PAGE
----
Nukes, Schmukes: Energy Revolution Forecast By Greenpeace

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Greenpeace is out with a new report called Energy [R]evolution: A Sustainable USA Energy Outlook, and given the organization’s history it’s no surprise that the report makes a strong case for getting close to 100 percent renewable energy in the US by 2050. By “close,” they mean thisclose: for starters, the report outlines a pathway for achieving 97 percent of US electricity production from clean, renewable energy sources.

For those of you who classify nuclear energy as a form of clean energy, Energy Revolution will give you plenty to pick apart. That figure of 97 percent from renewables leans heavily on the “new” renewables, mainly wind, solar thermal, and photovoltaic cells. Left out in the cold is nuclear energy.

greenpeace US renewable energy report
Greenpeace Energy [R]evolution report (cropped) courtesy of Greenpeace.

The Greenpeace Energy Revolution Report

The Energy [R]evolution report should be on familiar ground in terms of the technology potential.  The report’s baseline numbers also come from a politically neutral source, the US Energy Information Agency (EIA) 2013 Annual Outlook (that’s assuming, of course, that you don’t decode the .gov in as as “evil plan to destroy America”).

In addition to predicting that about 97 percent of US electricity could be generated by renewable sources by 2050, Energy Revolution forecasts that renewables could provide for about 92 percent of the nation’s overall energy demand, taking heating and cooling into account.

As for economic impacts, the green jobs factor would come into play. Energy Revolution forecasts 1.5 million energy-related jobs in 2030, a full 35 percent more than the 2013 Annual Outlook’s “business as usual” projection. That’s not even counting new green jobs related to remediating and reclaiming derelict fossil fuel operations and other industrial sites.

Energy Revolution also projects a fuel cost savings from phasing out coal and oil to the tune of $6.1 trillion ($153 billion per year), contributing to overall costs about half that projected by the 2013 Annual Outlook.

Not for nothing, but with that nasty Antarctica ice sheet thing in mind the result of all this activity would be to reduce US carbon pollution 39 percent by 2025 and 60% by 2030, which would bring us back down under 2005 levels.

The Energy Revolution And Nuclear Energy

Speaking of carbon pollution, that brings us to the nuclear energy angle. As a zero-emission source, nuclear energy is still part of the Obama Administration’s “all of the above” strategy, but Energy Revolution doesn’t see it that way. The report calls for phasing out nuclear energy entirely at or around 2035.

The problem is that the carbon emissions argument for nuclear energy doesn’t hold up when far less risky zero-carbon alternatives are available.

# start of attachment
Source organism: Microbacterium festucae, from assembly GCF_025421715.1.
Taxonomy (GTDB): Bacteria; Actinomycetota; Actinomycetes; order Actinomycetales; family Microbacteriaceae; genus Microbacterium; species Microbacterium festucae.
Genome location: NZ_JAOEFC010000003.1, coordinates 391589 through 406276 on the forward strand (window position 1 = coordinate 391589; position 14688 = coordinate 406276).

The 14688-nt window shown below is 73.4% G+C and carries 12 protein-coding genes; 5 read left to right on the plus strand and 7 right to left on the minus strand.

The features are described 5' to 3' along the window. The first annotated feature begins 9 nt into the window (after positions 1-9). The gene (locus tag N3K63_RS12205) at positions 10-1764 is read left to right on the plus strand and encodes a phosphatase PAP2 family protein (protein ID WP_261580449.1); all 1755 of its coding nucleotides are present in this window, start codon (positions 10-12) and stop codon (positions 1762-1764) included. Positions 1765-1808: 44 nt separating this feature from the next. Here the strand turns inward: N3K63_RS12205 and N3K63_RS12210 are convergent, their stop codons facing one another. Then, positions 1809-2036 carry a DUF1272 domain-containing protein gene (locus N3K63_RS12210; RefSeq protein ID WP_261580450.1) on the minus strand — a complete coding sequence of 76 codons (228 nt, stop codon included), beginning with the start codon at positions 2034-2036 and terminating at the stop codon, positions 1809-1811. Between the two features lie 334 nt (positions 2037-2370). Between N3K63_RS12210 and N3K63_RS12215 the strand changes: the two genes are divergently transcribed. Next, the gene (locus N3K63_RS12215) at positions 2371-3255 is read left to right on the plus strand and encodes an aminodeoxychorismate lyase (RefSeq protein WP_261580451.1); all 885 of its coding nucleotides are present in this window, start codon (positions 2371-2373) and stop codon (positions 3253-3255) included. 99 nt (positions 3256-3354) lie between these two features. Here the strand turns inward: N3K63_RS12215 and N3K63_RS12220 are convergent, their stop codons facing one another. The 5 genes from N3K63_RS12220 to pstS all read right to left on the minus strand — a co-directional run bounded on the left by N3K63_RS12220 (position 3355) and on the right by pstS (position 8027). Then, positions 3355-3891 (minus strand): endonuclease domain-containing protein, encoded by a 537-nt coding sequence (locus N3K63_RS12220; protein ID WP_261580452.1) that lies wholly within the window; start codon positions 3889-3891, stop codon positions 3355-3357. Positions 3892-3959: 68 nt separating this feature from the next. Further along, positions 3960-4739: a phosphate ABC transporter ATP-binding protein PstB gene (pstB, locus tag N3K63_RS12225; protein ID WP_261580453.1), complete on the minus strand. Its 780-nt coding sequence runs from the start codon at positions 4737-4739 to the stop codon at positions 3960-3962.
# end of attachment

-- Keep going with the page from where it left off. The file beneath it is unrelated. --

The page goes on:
We saw an example of that dynamic at work here in the US in 2011, when surging wind power production in Texas provided energy giant NRG with a handy excuse to back off from plans to construct new nuclear power plants, right on the heels of the Fukushima disaster.

As for the argument that no other source of “clean” energy can match nuclear energy for reliability, the rapidly emerging market for advanced, utility scale energy storage is delivering a knockout blow to that obstacle.

The Biomass Question

The Energy Revolution does not forecast a key role for biomass moving forward, and a couple of years ago we would have disagreed with that position a lot. At the time, corn and other food-based sources were already being replaced by non-food, hardy crops that could be grown on land not suitable for farming.

Factor in California’s drought and other crop-destroying weather events, and even the hardy non-food angle starts to look a bit shakier today.

On the other hand, the advanced algae biofuel market and the emergence of energy efficient vertical farms show that the biofuel market could be flexible enough to continue increasing its role in the US energy landscape.

What About Electric Vehicles?

Energy Revolution factors in the increased load from electric vehicles, which is a pretty safe bet when you consider the growth in both utility-scale renewable energy facilities and distributed sources at residences, businesses, and institutions.


Also coming into play are efficiency gains in the commercial building energy sector. That would include data-based management strategies such as those supported by the national Green Button initiative, as well as behavior changes.

The report also discusses behavior change, which is a sticky one particularly for the residential sector. However, when you factor in distributed solar there is a direct incentive for residential EV owners/solar owners to get the most juice out of the access to “free” fuel.

As for behavior change on a broader level, the US Army’s Net Zero vision is already providing living examples of the ways that clean tech, energy efficiency strategies, environmental stewardship and behavior change reinforce each other.

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Tina Casey

Tina specializes in advanced energy technology, military sustainability, emerging materials, biofuels, ESG and related policy and political matters. Views expressed are her own. Follow her on LinkedIn, Threads, or Bluesky.

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